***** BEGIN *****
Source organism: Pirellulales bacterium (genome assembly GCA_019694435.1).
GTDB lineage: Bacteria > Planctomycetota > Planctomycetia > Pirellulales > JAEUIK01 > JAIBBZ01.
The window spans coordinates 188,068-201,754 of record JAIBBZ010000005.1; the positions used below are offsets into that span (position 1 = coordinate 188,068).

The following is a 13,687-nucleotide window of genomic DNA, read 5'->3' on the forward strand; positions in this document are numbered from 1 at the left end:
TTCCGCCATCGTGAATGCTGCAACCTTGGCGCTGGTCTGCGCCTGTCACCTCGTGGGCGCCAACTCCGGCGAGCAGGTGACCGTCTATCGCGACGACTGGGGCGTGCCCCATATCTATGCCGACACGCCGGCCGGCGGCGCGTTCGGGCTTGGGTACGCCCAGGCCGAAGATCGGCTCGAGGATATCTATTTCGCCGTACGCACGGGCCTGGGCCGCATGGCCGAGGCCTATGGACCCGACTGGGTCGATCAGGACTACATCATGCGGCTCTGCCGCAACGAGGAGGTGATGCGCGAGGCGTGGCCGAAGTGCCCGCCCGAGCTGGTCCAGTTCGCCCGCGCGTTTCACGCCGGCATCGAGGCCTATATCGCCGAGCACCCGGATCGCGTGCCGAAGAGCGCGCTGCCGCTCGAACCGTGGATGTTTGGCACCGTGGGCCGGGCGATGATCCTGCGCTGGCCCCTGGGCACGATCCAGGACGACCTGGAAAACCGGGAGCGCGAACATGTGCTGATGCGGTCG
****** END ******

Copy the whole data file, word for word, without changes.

Source organism: Pirellulales bacterium (genome assembly GCA_019694435.1).
GTDB lineage: Bacteria > Planctomycetota > Planctomycetia > Pirellulales > JAEUIK01 > JAIBBZ01.
The window spans coordinates 188,068-201,754 of record JAIBBZ010000005.1; the positions used below are offsets into that span (position 1 = coordinate 188,068).

The following is a 13,687-nucleotide window of genomic DNA, read 5'->3' on the forward strand; positions in this document are numbered from 1 at the left end:
TTCCGCCATCGTGAATGCTGCAACCTTGGCGCTGGTCTGCGCCTGTCACCTCGTGGGCGCCAACTCCGGCGAGCAGGTGACCGTCTATCGCGACGACTGGGGCGTGCCCCATATCTATGCCGACACGCCGGCCGGCGGCGCGTTCGGGCTTGGGTACGCCCAGGCCGAAGATCGGCTCGAGGATATCTATTTCGCCGTACGCACGGGCCTGGGCCGCATGGCCGAGGCCTATGGACCCGACTGGGTCGATCAGGACTACATCATGCGGCTCTGCCGCAACGAGGAGGTGATGCGCGAGGCGTGGCCGAAGTGCCCGCCCGAGCTGGTCCAGTTCGCCCGCGCGTTTCACGCCGGCATCGAGGCCTATATCGCCGAGCACCCGGATCGCGTGCCGAAGAGCGCGCTGCCGCTCGAACCGTGGATGTTTGGCACCGTGGGCCGGGCGATGATCCTGCGCTGGCCCCTGGGCACGATCCAGGACGACCTGGAAAACCGGGAGCGCGAACATGTGCTGATGCGGTCG